The relationship of female physical attractiveness to body fatness

Guanlin Wang, Kurosh Djafarian, Chima A Egedigwe, Asmaa El Hamdouchi, Robert Ojiambo, Harris Ramuth, Sandra Johanna Wallner-Liebmann, Sonja Lackner, Adama Diouf, Justina Sauciuvenaite, Catherine Hambly, Lobke M Vaanholt, Mark D Faries, John R Speakman

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Aspects of the female body may be attractive because they signal evolutionary fitness. Greater body fatness might reflect greater potential to survive famines, but individuals carrying larger fat stores may have poor health and lower fertility in non-famine conditions. A mathematical statistical model using epidemiological data linking fatness to fitness traits, predicted a peaked relationship between fatness and attractiveness (maximum at body mass index (BMI) = 22.8 to 24.8 depending on ethnicity and assumptions). Participants from three Caucasian populations (Austria, Lithuania and the UK), three Asian populations (China, Iran and Mauritius) and four African populations (Kenya, Morocco, Nigeria and Senegal) rated attractiveness of a series of female images varying in fatness (BMI) and waist to hip ratio (WHR). There was an inverse linear relationship between physical attractiveness and body fatness or BMI in all populations. Lower body fat was more attractive, down to at least BMI = 19. There was no peak in the relationship over the range we studied in any population. WHR was a significant independent but less important factor, which was more important (greater r (2)) in African populations. Predictions based on the fitness model were not supported. Raters appeared to use body fat percentage (BF%) and BMI as markers of age. The covariance of BF% and BMI with age indicates that the role of body fatness alone, as a marker of attractiveness, has been overestimated.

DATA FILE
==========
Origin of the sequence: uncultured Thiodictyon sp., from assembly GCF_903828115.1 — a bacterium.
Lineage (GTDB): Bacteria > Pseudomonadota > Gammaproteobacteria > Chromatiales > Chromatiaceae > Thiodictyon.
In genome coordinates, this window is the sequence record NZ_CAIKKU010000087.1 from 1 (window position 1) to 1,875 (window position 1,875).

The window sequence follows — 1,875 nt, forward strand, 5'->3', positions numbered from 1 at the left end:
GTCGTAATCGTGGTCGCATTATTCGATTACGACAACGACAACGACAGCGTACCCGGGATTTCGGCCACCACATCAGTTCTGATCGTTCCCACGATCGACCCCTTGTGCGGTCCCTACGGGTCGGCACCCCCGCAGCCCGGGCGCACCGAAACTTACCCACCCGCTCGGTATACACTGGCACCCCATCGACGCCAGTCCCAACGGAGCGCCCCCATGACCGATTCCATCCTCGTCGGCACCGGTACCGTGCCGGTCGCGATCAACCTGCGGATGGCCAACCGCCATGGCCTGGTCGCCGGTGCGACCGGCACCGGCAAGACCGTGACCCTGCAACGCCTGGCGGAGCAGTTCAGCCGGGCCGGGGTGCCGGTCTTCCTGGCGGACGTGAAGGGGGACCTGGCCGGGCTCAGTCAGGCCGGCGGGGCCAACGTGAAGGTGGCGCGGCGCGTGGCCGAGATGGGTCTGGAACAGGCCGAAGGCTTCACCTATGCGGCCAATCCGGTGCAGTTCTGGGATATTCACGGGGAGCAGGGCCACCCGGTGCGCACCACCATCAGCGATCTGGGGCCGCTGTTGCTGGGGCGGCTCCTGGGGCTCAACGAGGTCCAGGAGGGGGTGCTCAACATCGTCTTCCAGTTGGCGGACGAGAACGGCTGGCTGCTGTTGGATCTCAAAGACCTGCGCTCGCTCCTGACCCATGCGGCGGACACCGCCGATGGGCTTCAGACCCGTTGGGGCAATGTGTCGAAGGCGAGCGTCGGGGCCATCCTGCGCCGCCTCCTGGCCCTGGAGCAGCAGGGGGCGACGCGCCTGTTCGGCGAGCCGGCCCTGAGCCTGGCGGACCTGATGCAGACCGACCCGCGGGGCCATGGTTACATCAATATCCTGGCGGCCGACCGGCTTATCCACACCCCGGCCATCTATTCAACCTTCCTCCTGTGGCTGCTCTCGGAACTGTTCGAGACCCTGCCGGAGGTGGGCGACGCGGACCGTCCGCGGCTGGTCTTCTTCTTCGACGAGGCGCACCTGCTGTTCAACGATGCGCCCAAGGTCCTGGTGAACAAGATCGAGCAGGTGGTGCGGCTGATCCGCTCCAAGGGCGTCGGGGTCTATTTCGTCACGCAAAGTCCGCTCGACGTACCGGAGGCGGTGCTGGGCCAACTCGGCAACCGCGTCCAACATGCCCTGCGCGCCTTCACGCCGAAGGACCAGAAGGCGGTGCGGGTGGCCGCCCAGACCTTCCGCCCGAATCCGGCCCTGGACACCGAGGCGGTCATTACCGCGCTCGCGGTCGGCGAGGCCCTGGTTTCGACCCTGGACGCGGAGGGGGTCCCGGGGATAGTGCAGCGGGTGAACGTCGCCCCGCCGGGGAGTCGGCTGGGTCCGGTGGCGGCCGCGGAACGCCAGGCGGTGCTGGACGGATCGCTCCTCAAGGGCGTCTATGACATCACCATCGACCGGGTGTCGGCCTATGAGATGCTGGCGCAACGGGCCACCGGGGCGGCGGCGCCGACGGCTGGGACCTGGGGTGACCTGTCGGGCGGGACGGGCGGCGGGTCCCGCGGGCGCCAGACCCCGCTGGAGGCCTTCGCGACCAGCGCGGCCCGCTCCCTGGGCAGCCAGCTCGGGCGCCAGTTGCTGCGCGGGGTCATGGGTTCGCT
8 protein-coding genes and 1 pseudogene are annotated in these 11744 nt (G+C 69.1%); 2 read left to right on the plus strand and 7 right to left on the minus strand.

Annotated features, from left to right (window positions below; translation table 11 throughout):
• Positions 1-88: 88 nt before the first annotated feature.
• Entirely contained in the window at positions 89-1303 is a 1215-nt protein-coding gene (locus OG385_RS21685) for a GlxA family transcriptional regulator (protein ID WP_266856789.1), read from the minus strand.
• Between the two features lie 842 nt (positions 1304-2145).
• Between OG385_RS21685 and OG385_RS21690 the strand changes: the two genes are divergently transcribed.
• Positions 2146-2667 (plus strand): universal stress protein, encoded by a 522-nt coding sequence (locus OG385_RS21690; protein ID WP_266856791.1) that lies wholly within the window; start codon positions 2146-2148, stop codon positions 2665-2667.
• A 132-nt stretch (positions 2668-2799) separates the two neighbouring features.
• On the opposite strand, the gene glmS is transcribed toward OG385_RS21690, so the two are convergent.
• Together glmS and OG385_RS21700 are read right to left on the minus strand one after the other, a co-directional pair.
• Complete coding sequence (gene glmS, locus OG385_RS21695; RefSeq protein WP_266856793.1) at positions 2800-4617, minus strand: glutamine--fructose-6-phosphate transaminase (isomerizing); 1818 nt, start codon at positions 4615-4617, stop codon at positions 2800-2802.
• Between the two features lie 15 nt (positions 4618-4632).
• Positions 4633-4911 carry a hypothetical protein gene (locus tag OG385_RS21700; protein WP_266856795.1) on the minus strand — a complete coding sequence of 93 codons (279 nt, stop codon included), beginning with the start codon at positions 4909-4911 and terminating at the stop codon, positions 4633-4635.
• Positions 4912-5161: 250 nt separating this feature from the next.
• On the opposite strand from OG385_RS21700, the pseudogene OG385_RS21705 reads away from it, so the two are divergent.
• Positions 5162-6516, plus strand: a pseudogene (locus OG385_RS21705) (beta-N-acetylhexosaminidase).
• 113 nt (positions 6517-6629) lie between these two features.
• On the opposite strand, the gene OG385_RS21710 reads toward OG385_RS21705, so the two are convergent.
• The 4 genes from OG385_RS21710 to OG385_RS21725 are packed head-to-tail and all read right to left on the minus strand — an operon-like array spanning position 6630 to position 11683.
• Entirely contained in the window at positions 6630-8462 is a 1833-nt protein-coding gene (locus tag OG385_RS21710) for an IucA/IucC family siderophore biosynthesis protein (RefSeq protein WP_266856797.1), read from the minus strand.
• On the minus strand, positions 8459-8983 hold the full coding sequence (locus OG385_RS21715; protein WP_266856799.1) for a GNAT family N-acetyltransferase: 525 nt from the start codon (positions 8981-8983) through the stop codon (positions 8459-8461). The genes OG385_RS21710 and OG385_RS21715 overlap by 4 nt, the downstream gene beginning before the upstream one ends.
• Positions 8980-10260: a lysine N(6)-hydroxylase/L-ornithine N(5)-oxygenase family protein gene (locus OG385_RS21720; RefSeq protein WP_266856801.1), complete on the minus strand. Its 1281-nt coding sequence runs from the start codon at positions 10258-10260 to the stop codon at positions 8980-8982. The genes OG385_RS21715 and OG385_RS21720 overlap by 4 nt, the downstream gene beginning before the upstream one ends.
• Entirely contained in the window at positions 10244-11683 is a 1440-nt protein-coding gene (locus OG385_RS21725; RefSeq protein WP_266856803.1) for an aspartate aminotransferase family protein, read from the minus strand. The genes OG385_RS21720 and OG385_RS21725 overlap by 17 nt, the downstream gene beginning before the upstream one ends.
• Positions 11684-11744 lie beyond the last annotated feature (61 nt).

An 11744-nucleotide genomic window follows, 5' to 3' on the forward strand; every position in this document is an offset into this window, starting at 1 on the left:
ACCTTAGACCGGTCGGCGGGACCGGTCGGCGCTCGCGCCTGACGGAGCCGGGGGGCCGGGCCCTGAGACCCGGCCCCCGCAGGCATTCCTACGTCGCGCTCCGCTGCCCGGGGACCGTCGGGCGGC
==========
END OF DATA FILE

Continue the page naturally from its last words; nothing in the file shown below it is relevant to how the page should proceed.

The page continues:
Original languageEnglish
Article numbere1155
Publication statusPublished - 25 Aug 2015

Bibliographical note

This work was supported by NSFC grant 91431102 from the National Science Foundation of China. The funders had no role in study design, data collection and analysis, decision to publish, or preparation of the manuscript.

We are grateful to all the participants from all the countries and all the members of Molecular Energetics Group for their help on the investigation and discussion of the results.


  • evolutionary studies
  • mathematical biology
  • epidemiology
  • public health
  • statistics
  • evolution
  • mate selection
  • female physical attractiveness
  • body fat
  • waist to hip ratio
  • fertility
  • age
  • thrifty gene hypothesis
  • health


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